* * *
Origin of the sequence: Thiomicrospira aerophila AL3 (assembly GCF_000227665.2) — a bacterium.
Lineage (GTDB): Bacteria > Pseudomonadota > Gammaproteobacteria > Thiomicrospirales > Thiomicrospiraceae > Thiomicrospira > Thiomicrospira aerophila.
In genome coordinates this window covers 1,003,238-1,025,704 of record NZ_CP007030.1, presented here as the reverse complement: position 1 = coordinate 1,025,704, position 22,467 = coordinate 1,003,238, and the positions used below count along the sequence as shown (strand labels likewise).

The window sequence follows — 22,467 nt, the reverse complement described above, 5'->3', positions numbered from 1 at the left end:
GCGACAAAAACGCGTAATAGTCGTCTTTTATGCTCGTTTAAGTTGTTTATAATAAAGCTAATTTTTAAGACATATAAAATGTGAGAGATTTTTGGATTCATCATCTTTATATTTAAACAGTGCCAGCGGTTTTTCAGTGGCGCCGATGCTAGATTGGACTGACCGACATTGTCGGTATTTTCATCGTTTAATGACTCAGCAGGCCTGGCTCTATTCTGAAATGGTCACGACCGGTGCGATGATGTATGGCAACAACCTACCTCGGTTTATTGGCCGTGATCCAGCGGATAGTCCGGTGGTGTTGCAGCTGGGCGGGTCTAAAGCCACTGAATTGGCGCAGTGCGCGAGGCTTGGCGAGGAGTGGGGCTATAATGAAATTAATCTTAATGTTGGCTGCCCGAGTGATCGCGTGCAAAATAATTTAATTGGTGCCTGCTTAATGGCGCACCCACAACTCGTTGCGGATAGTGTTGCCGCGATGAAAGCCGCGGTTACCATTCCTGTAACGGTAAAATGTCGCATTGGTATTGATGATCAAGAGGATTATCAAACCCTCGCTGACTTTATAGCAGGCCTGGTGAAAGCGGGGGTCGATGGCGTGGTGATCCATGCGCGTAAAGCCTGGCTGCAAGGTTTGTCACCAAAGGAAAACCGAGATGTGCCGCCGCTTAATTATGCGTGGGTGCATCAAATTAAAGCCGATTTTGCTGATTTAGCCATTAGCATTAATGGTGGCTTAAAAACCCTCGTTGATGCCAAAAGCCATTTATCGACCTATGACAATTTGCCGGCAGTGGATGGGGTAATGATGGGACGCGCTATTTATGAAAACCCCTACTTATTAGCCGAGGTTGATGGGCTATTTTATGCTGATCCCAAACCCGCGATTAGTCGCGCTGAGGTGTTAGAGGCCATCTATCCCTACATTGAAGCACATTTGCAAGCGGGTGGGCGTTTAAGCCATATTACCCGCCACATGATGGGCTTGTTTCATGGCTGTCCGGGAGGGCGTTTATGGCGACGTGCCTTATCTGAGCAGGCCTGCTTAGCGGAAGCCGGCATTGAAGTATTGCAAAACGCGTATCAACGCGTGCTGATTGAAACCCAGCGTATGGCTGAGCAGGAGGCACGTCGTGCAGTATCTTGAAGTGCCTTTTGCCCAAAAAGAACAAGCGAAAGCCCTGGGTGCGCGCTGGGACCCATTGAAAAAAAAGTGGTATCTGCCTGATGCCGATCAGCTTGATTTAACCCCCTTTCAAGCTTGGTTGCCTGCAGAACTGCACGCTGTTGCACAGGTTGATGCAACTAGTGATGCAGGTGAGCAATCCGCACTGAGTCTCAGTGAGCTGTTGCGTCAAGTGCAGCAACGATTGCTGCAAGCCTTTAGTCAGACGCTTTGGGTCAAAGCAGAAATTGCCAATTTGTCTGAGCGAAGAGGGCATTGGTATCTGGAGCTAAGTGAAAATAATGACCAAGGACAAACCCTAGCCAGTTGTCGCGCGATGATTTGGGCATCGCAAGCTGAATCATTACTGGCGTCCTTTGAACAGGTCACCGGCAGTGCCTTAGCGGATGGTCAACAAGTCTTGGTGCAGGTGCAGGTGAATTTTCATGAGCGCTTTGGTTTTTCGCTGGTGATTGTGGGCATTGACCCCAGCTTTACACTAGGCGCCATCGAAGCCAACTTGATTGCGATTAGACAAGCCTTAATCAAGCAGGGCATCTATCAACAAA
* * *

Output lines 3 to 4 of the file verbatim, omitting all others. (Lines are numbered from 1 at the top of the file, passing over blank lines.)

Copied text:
In genome coordinates this window covers 1,003,238-1,025,704 of record NZ_CP007030.1, presented here as the reverse complement: position 1 = coordinate 1,025,704, position 22,467 = coordinate 1,003,238, and the positions used below count along the sequence as shown (strand labels likewise).

The window sequence follows — 22,467 nt, the reverse complement described above, 5'->3', positions numbered from 1 at the left end: